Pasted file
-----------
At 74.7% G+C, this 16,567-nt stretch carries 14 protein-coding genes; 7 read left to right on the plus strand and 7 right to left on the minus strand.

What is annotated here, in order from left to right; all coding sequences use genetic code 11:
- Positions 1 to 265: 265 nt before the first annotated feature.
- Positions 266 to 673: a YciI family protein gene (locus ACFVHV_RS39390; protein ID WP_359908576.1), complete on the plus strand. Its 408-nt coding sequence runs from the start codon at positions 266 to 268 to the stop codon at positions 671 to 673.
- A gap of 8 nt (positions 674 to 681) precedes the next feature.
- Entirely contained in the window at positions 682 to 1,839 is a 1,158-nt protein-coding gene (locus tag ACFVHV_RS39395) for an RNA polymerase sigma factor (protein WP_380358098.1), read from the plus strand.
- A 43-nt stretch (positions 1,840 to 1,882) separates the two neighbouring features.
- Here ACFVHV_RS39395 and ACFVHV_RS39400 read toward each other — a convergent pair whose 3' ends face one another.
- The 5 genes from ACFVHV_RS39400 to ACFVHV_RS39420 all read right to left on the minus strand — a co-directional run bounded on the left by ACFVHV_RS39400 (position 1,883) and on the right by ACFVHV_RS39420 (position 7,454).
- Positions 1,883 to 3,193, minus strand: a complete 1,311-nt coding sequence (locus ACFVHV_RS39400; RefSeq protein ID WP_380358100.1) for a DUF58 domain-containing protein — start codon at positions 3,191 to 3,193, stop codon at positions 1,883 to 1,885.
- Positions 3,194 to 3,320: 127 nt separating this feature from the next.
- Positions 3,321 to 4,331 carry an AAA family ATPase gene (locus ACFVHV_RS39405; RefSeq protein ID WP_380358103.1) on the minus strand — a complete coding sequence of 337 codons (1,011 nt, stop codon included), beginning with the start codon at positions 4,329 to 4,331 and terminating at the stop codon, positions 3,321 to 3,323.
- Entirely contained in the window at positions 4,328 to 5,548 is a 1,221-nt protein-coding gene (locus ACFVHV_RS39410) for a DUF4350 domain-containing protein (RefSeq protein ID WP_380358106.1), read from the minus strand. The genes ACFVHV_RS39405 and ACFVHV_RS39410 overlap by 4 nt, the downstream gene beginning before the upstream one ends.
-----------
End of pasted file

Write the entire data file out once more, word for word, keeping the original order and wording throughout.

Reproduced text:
At 74.7% G+C, this 16,567-nt stretch carries 14 protein-coding genes; 7 read left to right on the plus strand and 7 right to left on the minus strand.

What is annotated here, in order from left to right; all coding sequences use genetic code 11:
- Positions 1 to 265: 265 nt before the first annotated feature.
- Positions 266 to 673: a YciI family protein gene (locus ACFVHV_RS39390; protein ID WP_359908576.1), complete on the plus strand. Its 408-nt coding sequence runs from the start codon at positions 266 to 268 to the stop codon at positions 671 to 673.
- A gap of 8 nt (positions 674 to 681) precedes the next feature.
- Entirely contained in the window at positions 682 to 1,839 is a 1,158-nt protein-coding gene (locus tag ACFVHV_RS39395) for an RNA polymerase sigma factor (protein WP_380358098.1), read from the plus strand.
- A 43-nt stretch (positions 1,840 to 1,882) separates the two neighbouring features.
- Here ACFVHV_RS39395 and ACFVHV_RS39400 read toward each other — a convergent pair whose 3' ends face one another.
- The 5 genes from ACFVHV_RS39400 to ACFVHV_RS39420 all read right to left on the minus strand — a co-directional run bounded on the left by ACFVHV_RS39400 (position 1,883) and on the right by ACFVHV_RS39420 (position 7,454).
- Positions 1,883 to 3,193, minus strand: a complete 1,311-nt coding sequence (locus ACFVHV_RS39400; RefSeq protein ID WP_380358100.1) for a DUF58 domain-containing protein — start codon at positions 3,191 to 3,193, stop codon at positions 1,883 to 1,885.
- Positions 3,194 to 3,320: 127 nt separating this feature from the next.
- Positions 3,321 to 4,331 carry an AAA family ATPase gene (locus ACFVHV_RS39405; RefSeq protein ID WP_380358103.1) on the minus strand — a complete coding sequence of 337 codons (1,011 nt, stop codon included), beginning with the start codon at positions 4,329 to 4,331 and terminating at the stop codon, positions 3,321 to 3,323.
- Entirely contained in the window at positions 4,328 to 5,548 is a 1,221-nt protein-coding gene (locus ACFVHV_RS39410) for a DUF4350 domain-containing protein (RefSeq protein ID WP_380358106.1), read from the minus strand. The genes ACFVHV_RS39405 and ACFVHV_RS39410 overlap by 4 nt, the downstream gene beginning before the upstream one ends.